eave

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English[edit]

Etymology[edit]

A back-formation from eaves, from a misinterpretation of the -s ending as forming a plural.[1][2]

Pronunciation[edit]

Noun[edit]

eave (plural eaves)

  1. (architecture) Alternative form of eaves (the underside of a roof that extends beyond the external walls of a building) [from mid 18th c.]
    • 2006 February, Jill Kirchner Simpson, “Building a Modular Home”, in Country Living, volume 29, number 2, page 51:
      Features such as shutters, eave brackets, transoms, a wraparound porch, and a pergola all help establish the style of this home.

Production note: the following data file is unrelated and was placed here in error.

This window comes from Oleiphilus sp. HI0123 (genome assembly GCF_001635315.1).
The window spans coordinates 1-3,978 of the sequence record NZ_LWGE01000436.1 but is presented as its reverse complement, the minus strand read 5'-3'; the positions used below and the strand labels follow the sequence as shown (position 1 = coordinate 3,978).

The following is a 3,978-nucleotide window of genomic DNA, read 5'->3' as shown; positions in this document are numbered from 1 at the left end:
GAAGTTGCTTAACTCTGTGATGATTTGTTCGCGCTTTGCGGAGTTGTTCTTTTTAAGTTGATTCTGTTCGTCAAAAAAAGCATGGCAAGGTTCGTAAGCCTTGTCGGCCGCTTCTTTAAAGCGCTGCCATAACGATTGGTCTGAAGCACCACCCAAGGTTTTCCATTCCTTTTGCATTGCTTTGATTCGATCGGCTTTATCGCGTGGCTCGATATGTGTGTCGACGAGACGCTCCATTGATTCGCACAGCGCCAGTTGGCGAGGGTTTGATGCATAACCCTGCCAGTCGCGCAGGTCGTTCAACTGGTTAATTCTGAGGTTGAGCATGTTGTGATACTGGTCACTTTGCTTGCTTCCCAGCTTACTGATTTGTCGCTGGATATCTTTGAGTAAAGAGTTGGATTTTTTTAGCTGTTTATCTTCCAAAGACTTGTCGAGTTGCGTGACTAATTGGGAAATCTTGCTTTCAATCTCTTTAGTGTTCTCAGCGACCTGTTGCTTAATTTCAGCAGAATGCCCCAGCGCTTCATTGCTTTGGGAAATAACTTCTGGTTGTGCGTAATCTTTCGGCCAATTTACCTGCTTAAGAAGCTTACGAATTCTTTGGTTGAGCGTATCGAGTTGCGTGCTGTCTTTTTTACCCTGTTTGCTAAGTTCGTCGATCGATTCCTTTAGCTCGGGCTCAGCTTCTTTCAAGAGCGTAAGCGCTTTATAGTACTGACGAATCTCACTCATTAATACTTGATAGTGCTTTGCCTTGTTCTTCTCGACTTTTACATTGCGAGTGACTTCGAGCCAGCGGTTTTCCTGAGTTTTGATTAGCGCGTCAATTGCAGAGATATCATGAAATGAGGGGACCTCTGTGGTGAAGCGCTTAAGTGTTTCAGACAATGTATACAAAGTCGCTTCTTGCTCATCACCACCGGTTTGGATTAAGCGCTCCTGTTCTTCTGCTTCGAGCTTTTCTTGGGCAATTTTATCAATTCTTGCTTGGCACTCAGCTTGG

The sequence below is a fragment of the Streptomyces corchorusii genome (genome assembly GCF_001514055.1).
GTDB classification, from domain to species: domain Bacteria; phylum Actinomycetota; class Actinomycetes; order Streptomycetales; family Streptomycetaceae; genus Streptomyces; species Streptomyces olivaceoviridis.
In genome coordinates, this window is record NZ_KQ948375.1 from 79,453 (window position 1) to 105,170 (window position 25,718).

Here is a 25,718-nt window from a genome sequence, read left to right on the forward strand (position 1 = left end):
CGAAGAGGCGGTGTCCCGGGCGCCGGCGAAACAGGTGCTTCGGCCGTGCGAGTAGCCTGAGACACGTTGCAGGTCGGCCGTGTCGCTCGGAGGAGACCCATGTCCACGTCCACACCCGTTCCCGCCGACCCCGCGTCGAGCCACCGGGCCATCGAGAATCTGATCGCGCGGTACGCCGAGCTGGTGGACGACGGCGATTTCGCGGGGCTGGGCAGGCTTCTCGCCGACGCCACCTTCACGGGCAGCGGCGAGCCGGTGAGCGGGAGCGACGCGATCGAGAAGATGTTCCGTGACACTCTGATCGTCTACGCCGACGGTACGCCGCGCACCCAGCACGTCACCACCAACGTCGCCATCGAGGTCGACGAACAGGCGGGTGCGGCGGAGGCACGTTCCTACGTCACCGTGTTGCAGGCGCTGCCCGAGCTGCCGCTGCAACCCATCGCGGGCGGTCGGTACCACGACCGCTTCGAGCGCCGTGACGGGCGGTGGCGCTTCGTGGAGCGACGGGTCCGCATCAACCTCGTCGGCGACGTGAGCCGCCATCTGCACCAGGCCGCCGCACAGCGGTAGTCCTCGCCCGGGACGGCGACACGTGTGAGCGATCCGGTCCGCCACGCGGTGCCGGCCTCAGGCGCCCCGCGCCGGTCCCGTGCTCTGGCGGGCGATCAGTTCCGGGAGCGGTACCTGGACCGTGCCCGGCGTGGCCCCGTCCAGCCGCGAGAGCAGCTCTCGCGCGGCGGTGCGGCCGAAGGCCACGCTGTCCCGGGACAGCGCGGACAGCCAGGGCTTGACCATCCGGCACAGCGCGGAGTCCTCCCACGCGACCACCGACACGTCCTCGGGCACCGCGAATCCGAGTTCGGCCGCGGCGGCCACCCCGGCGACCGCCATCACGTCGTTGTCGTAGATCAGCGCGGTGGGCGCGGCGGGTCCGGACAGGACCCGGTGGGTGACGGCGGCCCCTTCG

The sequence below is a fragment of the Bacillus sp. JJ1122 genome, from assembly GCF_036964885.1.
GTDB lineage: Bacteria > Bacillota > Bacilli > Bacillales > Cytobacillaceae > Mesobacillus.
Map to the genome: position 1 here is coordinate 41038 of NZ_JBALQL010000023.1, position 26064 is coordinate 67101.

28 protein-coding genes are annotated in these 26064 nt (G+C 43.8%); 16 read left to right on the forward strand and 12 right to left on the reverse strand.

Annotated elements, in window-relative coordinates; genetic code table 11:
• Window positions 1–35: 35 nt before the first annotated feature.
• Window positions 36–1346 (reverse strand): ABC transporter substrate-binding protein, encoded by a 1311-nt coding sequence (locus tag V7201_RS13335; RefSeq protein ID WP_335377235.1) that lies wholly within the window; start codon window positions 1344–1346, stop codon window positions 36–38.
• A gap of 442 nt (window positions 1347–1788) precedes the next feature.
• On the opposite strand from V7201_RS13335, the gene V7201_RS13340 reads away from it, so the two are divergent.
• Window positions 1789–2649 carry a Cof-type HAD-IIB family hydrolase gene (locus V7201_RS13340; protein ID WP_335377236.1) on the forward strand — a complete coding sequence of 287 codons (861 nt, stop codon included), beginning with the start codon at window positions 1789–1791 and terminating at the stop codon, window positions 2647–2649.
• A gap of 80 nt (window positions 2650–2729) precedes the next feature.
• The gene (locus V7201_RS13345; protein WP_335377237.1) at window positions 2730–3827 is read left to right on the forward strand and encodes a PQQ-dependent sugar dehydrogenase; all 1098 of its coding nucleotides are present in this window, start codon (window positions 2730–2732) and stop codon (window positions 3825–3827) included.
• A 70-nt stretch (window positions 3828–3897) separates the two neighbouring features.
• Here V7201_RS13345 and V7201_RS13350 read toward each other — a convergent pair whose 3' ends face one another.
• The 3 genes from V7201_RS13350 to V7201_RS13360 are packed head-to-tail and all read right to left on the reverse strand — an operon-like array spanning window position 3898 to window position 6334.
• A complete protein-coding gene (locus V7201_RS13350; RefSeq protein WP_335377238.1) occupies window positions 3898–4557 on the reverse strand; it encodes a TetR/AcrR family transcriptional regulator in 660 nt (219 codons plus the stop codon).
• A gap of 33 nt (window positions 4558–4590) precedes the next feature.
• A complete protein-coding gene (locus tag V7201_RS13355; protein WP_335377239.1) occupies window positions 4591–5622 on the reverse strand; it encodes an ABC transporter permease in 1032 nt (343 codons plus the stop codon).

Derived terms[edit]

References[edit]

  1. ^ eave, n.”, in OED Online Paid subscription required, Oxford, Oxfordshire: Oxford University Press, December 2020.
  2. ^ Compare eaves, n.”, in OED Online Paid subscription required, Oxford, Oxfordshire: Oxford University Press, December 2020; “eaves, n.”, in Lexico, Dictionary.com; Oxford University Press, 2019–2022.

Yola[edit]

Etymology[edit]

From Middle English even, from Old English ǣfen, from Proto-West Germanic *ābanþ.

Pronunciation[edit]

Noun[edit]

eave

  1. eve

References[edit]

  • Jacob Poole (d. 1827) (before 1828), William Barnes, editor, A Glossary, With some Pieces of Verse, of the old Dialect of the English Colony in the Baronies of Forth and Bargy, County of Wexford, Ireland, London: J. Russell Smith, published 1867, page 37